USAF Weapons School
|U.S. Air Force Weapons School|
F-22A Raptor assigned the USAF Weapons School's 433d Weapons Squadron
|Active||30 December 1965 – present|
|Branch||United States Air Force|
|Part of||Air Combat Command|
|Garrison/HQ||Nellis Air Force Base|
Air Force Outstanding Unit Award
Air Force Organizational Excellence Award
|U.S. Air Force Weapons School Graduate Patch|
The mission of the USAF Weapons School is to teach graduate-level instructor courses, which provide advanced training in weapons and tactics employment to officers of the combat air forces. The USAF Weapons School is headquartered at Nellis Air Force Base in Nevada with detachments at Dyess Air Force Base, Texas, Hurlburt Field, Florida, Little Rock Air Force Base, Arkansas, Whiteman Air Force Base, Missouri, Holloman Air Force Base, New Mexico, Fairchild Air Force Base, Washington, and Barksdale Air Force Base, Louisiana.
The Weapons School accomplishes its mission by providing graduate-level, instructor academic and flying courses to USAF Combat Air Forces (CAF) and Mobility Air Forces (MAF). It conducts extensive technical off-station training and is a liaison with CAF and MAF units. It publishes the quarterly USAF Weapons Review with worldwide readership. All positions are selectively manned.
The Weapons School's squadrons include the Weapons Instructor Courses for the following aircraft and systems: Air Battle Manager, A-10 Thunderbolt II, Lockheed AC-130, B-1 Lancer, B-2 Spirit, B-52 Stratofortress, C-17 Globemaster III, C-130 Hercules, EC-130H Compass Call, F-15C Eagle, F-15E Strike Eagle, F-16 Fighting Falcon, F-22A Raptor, Joint Terminal Attack Controller, Weapons Director, MQ-9 Reaper, HH-60 Pave Hawk, KC-135 Stratotanker, MC-130, RC-135 Rivet Joint, Intelligence, Space, ICBM, Cyber, and Support.
The USAF Weapons School traces its roots to the Aircraft Gunnery School established in 1949 at Las Vegas Air Force Base (which became Nellis Air Force Base in 1950). This organization brought together a cadre of World War II combat veterans dedicated to teaching the next generation of pilots. The Gunnery School converted to combat crew training to meet the needs of the Korean War. In January 1954, the school assumed the mission of training fighter instructors, and took on the title, "USAF Fighter Weapons School." Students at Nellis trained in F-51 Mustang. F-80 Shooting Star. F-84 Thunderjet and all versions of the F-100 Super Sabre aircraft during this period. By 1960. the F-100 and the F-105 Thunderchief were left as the two primary aircraft flown at the Weapons School.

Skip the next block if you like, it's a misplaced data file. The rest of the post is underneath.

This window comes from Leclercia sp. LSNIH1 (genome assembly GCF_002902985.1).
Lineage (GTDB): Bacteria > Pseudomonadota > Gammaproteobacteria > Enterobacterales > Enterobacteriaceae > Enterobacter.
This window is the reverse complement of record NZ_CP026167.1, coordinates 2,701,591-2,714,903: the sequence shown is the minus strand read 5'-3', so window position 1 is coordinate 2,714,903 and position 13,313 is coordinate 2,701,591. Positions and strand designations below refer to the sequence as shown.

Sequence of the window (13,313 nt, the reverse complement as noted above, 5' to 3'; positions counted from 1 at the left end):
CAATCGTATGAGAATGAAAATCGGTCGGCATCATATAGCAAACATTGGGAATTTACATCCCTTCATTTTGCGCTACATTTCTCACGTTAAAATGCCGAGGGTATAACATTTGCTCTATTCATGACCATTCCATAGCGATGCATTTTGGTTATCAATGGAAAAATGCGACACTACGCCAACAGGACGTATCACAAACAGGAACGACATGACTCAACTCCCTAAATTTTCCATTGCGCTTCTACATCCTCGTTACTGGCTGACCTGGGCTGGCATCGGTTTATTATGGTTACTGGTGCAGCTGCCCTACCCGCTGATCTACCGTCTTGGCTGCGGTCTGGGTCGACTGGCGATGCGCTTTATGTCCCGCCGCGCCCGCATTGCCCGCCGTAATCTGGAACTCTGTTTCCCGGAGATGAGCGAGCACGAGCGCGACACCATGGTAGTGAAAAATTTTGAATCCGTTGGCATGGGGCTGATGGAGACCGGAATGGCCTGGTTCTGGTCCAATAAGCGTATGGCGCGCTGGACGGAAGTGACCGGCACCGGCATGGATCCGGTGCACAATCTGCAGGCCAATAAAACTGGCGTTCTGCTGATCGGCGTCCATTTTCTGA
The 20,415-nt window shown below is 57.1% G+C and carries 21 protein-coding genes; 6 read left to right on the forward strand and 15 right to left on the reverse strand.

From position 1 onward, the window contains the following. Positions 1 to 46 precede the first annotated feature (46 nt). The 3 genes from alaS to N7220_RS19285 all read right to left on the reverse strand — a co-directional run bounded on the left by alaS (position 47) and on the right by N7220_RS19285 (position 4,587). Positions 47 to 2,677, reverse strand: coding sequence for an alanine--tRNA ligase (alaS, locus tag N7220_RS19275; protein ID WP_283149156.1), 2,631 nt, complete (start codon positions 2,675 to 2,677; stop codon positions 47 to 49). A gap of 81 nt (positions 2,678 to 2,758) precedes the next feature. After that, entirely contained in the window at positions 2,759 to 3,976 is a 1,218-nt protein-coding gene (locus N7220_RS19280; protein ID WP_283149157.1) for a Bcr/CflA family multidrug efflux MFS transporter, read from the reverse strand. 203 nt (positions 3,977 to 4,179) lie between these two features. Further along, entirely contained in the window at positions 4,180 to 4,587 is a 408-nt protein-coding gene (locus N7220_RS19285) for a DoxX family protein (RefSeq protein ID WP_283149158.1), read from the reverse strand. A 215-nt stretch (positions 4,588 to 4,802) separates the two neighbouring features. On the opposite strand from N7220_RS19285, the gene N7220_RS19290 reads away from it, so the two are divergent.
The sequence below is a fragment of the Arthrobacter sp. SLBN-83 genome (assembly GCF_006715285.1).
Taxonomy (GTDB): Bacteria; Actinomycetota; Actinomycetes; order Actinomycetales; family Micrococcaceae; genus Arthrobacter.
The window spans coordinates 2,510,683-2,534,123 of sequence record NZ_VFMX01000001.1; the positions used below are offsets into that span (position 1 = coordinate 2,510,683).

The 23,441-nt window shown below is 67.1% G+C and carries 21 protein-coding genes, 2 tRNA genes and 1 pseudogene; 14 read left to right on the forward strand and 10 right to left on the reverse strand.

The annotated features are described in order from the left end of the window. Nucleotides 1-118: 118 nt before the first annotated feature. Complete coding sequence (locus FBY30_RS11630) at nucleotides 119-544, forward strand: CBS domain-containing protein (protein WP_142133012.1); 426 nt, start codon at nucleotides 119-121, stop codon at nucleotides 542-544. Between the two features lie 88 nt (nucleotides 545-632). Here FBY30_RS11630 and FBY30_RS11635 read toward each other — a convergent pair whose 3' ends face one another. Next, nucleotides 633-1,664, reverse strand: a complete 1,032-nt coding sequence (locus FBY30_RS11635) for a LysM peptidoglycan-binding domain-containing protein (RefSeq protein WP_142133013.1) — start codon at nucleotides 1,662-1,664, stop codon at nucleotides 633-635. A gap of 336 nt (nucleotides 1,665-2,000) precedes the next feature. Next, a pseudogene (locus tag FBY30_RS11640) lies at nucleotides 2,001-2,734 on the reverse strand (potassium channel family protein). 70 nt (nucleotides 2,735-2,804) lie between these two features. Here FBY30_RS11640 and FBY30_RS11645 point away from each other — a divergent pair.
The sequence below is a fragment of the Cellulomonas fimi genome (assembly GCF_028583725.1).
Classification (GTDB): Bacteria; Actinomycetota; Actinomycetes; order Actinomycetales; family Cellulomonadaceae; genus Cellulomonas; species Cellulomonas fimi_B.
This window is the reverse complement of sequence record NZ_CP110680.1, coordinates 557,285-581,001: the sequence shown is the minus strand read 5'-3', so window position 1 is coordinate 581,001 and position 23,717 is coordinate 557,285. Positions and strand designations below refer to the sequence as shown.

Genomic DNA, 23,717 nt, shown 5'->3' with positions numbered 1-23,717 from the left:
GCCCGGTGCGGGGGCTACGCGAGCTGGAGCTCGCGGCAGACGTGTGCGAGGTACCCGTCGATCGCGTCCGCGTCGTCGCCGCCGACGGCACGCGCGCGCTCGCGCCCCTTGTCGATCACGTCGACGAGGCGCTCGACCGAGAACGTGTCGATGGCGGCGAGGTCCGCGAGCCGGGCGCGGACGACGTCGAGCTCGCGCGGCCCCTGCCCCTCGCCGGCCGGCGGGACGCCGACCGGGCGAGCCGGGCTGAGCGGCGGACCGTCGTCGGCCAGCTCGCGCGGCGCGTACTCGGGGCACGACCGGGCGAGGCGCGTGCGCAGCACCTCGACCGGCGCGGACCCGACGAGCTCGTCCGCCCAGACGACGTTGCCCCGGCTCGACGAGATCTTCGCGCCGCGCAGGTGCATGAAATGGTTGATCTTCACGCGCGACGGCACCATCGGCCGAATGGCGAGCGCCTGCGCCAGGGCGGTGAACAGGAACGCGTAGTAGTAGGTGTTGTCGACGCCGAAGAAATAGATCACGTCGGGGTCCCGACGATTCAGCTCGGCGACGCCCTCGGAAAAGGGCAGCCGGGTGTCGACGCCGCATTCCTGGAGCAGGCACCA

In 1965, the Fighter Weapons School added the F-4 Phantom II to its courses. As the roles of fighter aircraft expanded during the Vietnam War, the Fighter Weapons School began to have an impact across the larger Air Force. Many of the air-to-ground and air-to-air innovations of this period can be traced to the Weapons School. Assigned aircraft continued to change in concert with Air Force inventories. The Weapons School deactivated the F-100 and F-105 courses, and added the F-111 and A-7D Corsair II.
Post–Vietnam War eraEdit
The Aggressors, flying the T-38 Talon and F-5E Tiger II were stood-up as part of the Weapons School in the early 1970s to improve air-to-air skills by providing accurate threat replication for dissimilar air combat training. The A-7D tenure in the school was a brief 3 years as the squadron transitioned from A-7s to F-5 Aggressors in 1975. Fighter modernization brought both the A-10 Thunderbolt II and the F-15 Eagle into Weapons School operations in 1977.